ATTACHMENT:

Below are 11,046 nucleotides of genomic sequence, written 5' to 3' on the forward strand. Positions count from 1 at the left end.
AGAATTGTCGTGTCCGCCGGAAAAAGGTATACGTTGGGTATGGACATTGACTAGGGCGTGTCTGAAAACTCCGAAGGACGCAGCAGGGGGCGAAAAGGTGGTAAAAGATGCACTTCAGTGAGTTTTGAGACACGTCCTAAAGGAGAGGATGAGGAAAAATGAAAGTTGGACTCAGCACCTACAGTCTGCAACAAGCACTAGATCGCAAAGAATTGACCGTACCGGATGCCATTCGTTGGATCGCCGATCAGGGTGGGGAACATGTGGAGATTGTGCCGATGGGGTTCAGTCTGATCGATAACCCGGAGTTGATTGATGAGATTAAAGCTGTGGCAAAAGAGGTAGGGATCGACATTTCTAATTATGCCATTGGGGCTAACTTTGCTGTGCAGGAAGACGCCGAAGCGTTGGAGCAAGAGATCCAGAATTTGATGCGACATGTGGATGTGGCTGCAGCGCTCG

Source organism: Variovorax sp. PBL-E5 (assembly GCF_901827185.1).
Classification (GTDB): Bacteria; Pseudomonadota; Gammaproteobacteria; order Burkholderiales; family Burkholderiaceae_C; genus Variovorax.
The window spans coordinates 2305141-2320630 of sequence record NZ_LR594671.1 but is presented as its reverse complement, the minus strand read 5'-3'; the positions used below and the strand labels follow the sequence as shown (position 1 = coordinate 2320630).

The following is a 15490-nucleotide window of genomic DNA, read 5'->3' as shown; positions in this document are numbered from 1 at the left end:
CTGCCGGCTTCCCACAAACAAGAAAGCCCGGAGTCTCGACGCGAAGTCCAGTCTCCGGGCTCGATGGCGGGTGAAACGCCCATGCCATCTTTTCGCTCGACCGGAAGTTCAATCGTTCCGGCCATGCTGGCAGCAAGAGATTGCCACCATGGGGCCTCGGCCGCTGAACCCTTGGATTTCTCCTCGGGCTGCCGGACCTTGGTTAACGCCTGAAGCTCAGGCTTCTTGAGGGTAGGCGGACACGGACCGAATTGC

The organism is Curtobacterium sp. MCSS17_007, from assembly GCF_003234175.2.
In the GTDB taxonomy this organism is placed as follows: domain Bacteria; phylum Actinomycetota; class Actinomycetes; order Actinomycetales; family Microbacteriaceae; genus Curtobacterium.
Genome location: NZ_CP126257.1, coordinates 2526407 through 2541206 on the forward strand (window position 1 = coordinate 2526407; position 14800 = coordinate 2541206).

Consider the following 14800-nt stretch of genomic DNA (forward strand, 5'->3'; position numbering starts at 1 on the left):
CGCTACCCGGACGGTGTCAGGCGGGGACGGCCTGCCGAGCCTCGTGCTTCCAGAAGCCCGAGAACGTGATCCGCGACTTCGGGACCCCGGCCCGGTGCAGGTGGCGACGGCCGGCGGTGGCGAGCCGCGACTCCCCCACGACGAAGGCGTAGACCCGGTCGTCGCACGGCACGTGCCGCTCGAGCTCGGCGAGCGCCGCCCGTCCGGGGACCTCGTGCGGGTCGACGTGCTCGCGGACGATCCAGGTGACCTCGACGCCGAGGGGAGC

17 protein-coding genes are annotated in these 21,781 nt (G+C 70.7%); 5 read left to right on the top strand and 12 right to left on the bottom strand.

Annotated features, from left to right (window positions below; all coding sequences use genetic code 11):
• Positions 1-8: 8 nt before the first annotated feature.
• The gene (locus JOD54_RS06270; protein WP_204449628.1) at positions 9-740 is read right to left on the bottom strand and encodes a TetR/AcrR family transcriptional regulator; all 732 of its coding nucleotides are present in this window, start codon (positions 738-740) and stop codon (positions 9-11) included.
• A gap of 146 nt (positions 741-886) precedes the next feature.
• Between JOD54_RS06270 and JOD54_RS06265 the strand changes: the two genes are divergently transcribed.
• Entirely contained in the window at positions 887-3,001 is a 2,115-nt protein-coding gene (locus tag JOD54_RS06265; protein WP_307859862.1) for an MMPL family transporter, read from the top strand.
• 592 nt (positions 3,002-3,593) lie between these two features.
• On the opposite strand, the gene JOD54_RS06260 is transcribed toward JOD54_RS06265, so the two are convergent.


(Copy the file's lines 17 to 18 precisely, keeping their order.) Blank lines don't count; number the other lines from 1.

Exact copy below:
• A gap of 146 nt (positions 741-886) precedes the next feature.
• Between JOD54_RS06270 and JOD54_RS06265 the strand changes: the two genes are divergently transcribed.